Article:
Seeking activities would focus George’s active brain and redirect his attention away from biting Red and Earl. More importantly, seeking behaviour creates a surge of dopamine in a dog’s brain, raising their overall mood levels. Higher dopamine levels were just what were needed for the older dogs, too, who required elevated mood states in order to cope with the stress of a new puppy.
In conjunction with behavioural modification, I also suggested that Nikki use a commercially available product that diffuses a synthetic version of dog appeasing pheromones into the home. Designed to send a comforting message to dogs and puppies, they help them feel safe and secure at times of stress. Finally, we introduced a prescription food available through dog behaviourists called BreakthroughDog, a diet designed to help dogs cope with the stresses of life. Luckily, Nikki reported that the dogs seemed to like the new food. “It went down a storm,” she said.
George had begun associating his playpen with isolation, so we needed to change that and to create a fantastic puppy den. I suggested it be stocked with toys, special treat balls, favourite objects and anything else George valued. We would need an equally stimulating room in the house where all three terriers could play together happily, so Nikki got busy transforming the conservatory into a play zone. She filled the space with ball ponds, tunnels, interactive toys, a ‘rag box’ to dig through, and treat balls.
This new dog play zone became a fantastic space for the terriers to go when Nikki needed them out of the way. Rather than feel punished when they were left in the conservatory, they were excited by what they would find there.
“The trouble is getting the terriers out of it now,” Nikki laughed.
George was showing us that he preferred rough-and tumble games and that they elevated his mood, so I suggested that Nikki play with him, using tearing rags and tug games. He also had to learn how to become calm, so I showed Nikki easy games that helped lower George’s arousal, too. As for the biting, the important thing was not to focus on stopping the biting, but on training George to do something else instead. This is where the clicker, plus a whole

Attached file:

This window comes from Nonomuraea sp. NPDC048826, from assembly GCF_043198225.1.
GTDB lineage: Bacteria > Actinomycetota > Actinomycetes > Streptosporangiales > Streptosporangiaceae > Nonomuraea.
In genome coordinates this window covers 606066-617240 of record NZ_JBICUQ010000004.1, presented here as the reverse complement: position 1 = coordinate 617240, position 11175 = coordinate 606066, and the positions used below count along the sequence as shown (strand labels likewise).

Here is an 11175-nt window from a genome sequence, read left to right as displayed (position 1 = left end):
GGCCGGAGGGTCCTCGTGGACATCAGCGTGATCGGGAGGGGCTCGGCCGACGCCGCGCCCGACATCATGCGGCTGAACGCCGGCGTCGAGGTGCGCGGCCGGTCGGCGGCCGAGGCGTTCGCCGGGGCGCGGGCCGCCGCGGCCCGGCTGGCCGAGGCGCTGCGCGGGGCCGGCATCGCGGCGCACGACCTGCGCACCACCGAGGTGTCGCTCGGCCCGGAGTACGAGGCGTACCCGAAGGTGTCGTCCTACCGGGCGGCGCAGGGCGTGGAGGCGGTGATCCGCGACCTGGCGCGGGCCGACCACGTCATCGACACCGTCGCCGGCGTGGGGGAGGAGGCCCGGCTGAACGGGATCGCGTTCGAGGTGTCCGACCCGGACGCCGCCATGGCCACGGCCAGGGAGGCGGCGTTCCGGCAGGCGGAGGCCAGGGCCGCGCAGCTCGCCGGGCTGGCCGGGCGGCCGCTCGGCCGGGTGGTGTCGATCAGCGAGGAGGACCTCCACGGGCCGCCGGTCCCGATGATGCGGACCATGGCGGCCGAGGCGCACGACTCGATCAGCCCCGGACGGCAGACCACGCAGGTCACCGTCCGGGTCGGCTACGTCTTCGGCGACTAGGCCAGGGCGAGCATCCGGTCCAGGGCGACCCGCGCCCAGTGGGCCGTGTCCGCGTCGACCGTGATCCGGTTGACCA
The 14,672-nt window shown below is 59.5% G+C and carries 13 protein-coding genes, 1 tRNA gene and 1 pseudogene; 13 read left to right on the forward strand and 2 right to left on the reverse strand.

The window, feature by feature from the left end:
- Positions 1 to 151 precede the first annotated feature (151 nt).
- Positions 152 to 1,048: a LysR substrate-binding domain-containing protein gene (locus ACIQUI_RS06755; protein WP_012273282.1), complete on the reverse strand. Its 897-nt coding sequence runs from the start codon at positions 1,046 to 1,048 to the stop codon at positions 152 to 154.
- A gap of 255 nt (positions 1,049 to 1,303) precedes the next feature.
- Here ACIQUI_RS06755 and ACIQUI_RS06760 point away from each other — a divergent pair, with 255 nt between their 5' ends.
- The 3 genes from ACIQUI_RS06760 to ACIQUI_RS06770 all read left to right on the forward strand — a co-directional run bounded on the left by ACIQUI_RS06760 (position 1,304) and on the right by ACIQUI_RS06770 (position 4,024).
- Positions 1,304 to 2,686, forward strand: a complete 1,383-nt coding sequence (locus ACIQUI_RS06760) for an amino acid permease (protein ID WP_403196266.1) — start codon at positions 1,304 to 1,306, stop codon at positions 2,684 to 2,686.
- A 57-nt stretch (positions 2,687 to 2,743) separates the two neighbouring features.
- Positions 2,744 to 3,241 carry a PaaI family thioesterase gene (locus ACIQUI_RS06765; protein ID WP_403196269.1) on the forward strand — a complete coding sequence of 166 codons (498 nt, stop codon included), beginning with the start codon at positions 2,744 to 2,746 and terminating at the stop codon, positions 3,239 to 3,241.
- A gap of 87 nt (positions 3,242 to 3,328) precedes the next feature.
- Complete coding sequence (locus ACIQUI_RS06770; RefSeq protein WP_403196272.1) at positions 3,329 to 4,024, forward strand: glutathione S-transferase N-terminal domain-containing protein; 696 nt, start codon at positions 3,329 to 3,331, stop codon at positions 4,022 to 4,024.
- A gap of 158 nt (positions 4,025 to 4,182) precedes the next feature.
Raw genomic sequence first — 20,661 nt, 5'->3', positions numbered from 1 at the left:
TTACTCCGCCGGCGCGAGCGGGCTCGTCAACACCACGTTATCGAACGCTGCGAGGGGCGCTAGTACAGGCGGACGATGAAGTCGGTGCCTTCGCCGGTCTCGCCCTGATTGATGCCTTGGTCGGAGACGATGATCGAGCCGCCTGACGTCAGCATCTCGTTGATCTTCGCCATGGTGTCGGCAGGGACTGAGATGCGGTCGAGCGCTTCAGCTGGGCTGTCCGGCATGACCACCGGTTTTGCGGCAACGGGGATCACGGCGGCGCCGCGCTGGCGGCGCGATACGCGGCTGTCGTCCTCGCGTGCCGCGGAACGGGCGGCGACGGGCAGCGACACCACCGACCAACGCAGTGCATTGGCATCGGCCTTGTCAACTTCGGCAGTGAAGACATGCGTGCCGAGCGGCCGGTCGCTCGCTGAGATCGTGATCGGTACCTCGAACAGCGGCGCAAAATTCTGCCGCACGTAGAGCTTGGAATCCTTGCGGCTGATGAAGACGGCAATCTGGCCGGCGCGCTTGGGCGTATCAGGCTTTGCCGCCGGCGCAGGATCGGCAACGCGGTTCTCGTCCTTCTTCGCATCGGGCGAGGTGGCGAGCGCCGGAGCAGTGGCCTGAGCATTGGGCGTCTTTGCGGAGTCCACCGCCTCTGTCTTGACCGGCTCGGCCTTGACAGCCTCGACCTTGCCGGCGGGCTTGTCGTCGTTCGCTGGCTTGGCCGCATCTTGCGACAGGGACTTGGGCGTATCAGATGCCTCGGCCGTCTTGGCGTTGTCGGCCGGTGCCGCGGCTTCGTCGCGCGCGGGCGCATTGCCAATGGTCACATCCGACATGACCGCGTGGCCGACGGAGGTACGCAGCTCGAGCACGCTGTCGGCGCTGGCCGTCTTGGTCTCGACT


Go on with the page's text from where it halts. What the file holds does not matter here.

lot of toys, treats and games, came in.
“We are going to use clicker training to help your puppy understand that if he behaves in a different way, then good things will come,” I explained. Nikki needed to make time for George to exercise and play. The clicker helped her communicate to George when he was playing in an appropriate manner by marking the good behaviour with a click, then rewarding George with a toy or a treat.
Learning to use a clicker takes practice, and I suggested that Nikki use it to help Red. As he’d been attacked in the past, he was often worried by other dogs on walks and became reactive even at the sight of them. I explained how she could help Red gain confidence by rewarding him for staying calm, clicking and treating before the threshold at which he became fearful and started barking.
As his focus moved from worrying about dogs to getting the reward from Nikki, it became possible to move closer to other dogs, letting him experience good rewards in the presence of strange dogs he formerly barked and lunged at. These walks became more and more pleasurable for Red, plus they provided a special time for Nikki to be with him on his own.
Many people add a puppy to their dog family, believing that their older dogs will teach the puppy how to behave. However, it doesn’t always work that way, and much older dogs in particular can feel very stressed by a youngster. However, by enriching and transforming her dogs’ environment, Nikki discovered many ways to boost her dogs’ moods and quality of life.
They also became mentally healthier and happier, plus physically calmer and better mannered, as she asked them to work in order to access their favourite things. Red’s confidence while out walking increased, too, all due to the power of positive reward. As for George, his behaviour toward the dogs and humans in his household is becoming much more manageable.
Team Terrier seems to be getting along better all the time.
ABOUT THE AUTHOR
Sue Kewley is a training and behaviour consultant, with 30 years’ practical dog handling, training and breeding experience. She has a German Shepherd Dog, a working-line Labrador and a working Cocker Spaniel that keep her busy with agility training.
A CAPBT committee member, Sue holds a Coape Diploma in Companion Animal Behaviour and Training and is undertaking further study with Coape. She is a full member of the APDT, has studied as a TTouch practitioner, and is also an Absolute Dogs Naughty but Nice Pro instructor.
Based in north Suffolk, she runs the Sue Kewley Practice, offering individual consultations for behaviour and training problems, as well as workshops for Naughty but Nice dogs of all ages called Confident Canine Classes.